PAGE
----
True, that after four books on Smith, the author has a good bit of information to share (and knows the source for a good bit more, such as an interpretation of Smith’s collection of 25,000 vinyl records, or his 8,000 books and their marginalia, all held by the Center of Creative Photography at the University of Arizona, Tuscon.)
Stephenson’s interpretation of eccentric hours of audio recordings Smith made surreptitiously in The Loft provides the “Wide Angle View” part of the book’s title, bits of information ripe for a book as jumpy as must have been the tempo of drop-ins at The Loft. Stephenson has created a fantastic, experimental form for a revealing biographical sketch, taken from voices rarely heard. Emerging is such as:
- Hall Overton, a great arranger for bands and smaller groups, who worked in virtual anonymity. Among those with whom Overton created in The Loft was the legendary Thelonious Monk;
- Stan Brakhage, the visionary experimental film maker whose musings with Smith caught the aspirational tenor of the art in this time;
And drop-in runaway Tamas Janda, who helped around the Loft and wandered off as a laborer in Florida and a bartender in the Caribbean and now lives in a cheap rental in Orange City, FL. His insight into Smith is among the most piercing:
(Set ital) He was a tremdously sensitive man. But he was also dead honest; honest to the point of pure pain. One thing he was honest about is that he was a poor husband and father. He didn’t fake it. But he was sincerely compassionate and empathetic. It’s almost as if there was an eye inside of Gene that had to be filed. I don’t know how to explain this. Not many people are truly able to understand beauty and pain and ugliness. Most people don’t want to understand beauty and pain and ugliness….Gene sought that out. (end ital)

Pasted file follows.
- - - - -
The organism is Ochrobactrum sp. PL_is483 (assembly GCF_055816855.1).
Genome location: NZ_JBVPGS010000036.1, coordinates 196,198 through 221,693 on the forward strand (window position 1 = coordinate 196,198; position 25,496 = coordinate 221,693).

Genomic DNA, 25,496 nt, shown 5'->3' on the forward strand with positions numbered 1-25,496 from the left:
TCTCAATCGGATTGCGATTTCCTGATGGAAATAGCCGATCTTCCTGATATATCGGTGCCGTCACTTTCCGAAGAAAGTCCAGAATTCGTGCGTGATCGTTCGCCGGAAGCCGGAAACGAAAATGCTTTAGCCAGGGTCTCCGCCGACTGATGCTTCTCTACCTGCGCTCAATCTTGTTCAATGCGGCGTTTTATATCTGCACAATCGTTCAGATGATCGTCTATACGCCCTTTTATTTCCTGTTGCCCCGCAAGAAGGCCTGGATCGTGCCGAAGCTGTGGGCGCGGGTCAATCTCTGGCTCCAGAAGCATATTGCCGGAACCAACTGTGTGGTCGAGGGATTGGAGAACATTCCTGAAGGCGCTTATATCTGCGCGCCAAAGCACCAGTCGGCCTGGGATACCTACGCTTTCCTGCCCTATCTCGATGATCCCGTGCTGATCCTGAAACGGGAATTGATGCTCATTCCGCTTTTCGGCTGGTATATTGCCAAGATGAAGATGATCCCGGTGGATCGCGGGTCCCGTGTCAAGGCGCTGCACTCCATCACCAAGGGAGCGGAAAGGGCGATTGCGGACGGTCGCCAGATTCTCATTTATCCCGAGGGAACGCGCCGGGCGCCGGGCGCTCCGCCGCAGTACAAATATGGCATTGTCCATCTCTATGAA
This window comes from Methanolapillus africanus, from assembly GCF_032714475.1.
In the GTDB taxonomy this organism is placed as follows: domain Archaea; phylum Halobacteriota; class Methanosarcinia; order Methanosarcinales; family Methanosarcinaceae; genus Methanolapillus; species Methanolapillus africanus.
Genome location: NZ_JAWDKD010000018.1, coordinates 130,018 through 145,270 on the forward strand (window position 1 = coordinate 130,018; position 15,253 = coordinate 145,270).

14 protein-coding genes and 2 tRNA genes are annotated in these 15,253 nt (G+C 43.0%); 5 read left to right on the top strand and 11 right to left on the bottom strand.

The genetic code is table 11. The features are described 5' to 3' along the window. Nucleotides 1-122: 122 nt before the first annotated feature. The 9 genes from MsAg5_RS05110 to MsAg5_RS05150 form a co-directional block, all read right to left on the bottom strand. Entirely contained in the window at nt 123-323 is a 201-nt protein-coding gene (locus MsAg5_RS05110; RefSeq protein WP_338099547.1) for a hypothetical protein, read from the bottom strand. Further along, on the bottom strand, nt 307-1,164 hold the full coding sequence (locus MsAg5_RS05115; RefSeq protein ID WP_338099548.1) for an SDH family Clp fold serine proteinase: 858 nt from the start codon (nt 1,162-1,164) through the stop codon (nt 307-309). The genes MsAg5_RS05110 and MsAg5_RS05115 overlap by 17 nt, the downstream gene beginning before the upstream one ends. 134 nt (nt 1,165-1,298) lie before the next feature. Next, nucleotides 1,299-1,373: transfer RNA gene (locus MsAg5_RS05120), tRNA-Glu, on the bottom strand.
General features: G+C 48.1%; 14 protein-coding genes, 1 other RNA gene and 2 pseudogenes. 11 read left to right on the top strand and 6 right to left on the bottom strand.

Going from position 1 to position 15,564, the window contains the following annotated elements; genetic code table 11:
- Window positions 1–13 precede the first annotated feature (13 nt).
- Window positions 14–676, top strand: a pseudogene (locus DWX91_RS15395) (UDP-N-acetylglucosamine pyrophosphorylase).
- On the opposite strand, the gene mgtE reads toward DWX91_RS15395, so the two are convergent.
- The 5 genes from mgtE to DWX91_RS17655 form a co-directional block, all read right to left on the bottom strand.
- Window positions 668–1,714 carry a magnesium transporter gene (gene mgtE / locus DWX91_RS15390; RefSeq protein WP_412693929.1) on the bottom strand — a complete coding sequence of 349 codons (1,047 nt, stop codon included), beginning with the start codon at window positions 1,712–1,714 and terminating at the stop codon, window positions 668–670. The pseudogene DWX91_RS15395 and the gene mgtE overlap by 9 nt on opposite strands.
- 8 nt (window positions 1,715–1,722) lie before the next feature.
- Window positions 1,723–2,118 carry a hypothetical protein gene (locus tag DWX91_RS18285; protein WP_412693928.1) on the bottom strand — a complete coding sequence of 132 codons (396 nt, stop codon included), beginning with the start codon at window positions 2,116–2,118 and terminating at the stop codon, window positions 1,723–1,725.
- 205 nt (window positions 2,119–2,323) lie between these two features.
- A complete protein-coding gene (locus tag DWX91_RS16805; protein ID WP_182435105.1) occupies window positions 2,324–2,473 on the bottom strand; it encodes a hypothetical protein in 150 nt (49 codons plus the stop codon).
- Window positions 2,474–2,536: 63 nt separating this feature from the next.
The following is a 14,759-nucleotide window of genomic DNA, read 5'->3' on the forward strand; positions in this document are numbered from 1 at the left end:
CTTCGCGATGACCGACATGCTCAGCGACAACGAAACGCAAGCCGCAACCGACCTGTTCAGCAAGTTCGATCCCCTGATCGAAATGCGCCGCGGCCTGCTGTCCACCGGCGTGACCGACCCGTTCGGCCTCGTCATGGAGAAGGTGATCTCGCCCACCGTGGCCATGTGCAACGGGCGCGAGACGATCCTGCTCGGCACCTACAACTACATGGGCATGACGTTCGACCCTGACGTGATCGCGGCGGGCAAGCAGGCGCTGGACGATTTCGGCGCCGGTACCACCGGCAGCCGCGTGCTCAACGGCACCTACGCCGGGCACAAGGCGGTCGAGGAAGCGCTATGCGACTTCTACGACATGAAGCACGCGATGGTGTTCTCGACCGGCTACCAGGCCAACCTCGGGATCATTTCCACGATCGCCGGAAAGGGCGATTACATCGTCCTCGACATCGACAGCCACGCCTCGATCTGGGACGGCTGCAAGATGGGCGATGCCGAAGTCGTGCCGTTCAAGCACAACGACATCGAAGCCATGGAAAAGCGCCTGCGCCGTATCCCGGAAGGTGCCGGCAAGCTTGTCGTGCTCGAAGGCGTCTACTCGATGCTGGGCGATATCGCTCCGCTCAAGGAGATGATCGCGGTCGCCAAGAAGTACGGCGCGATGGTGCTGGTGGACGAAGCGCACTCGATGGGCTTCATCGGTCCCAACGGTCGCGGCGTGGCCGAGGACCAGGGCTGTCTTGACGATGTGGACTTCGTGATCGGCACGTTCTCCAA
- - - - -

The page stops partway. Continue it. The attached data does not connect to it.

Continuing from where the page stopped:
The book’s chapters are short and some of the mentions, such as Brakhage, are sprinkled. Twenty-eight chapters plus prologue, epilogue, acknowledgements, and author’s background use up 208 pages.
The tapes identify surprising subjects for interview, such as Ruth Fetske, an executive for an advertising agency who took a class Smith offered around 1960. When the students visited the Loft, she saw what a disaster and learned the same about Smith. She decided to help when she could. She told Stephenson:
"I think he was a man divided in half. I think 50% of his self felt that he was like a god, and the other that he was nothing. And I think he fought with himself mentally all the time, and he had to keep proving one side against the other…My memories of him are fond. He just couldn’t help himself. He wasn’t a mean person. I just – everything was a challenge to him, everything, just getting up in the morning, I guess."
But Stephenson’s interviews sometime follows family trees for too long, revealing the likes of third cousins or friends of friends. But what a unique source from which cast such a net. Smith had wired the Loft with recording stations to witness jam sessions and their side-talks - as well as a range of conversations caught on the by-and-by. The count: 1740 reels and 4500 hours of audio tape.
Unconventional, yes; digressive, just like The Loft. A great read to meet the diverse likes of Mose Allison, Chet Baker, Don Cherry, John Coltrane, Will Faller (a photo colleague to Smith and father of the art dealer in East Aurora), Dave Heath, Franz Kline, Marian McPartland, Charles Mingus, Carman Moore, Paul Newman, Pete Rose, Alexander Schneider, and Archie Shepp. (So many of whom also touch the great arts in Buffalo; the list is compiled by the Center for Documentary Studies).
Anthony Bannon is director emeritus of the Burchfield Penney Arts Center and George Eastman Museum. He also was an arts writer for The Buffalo News.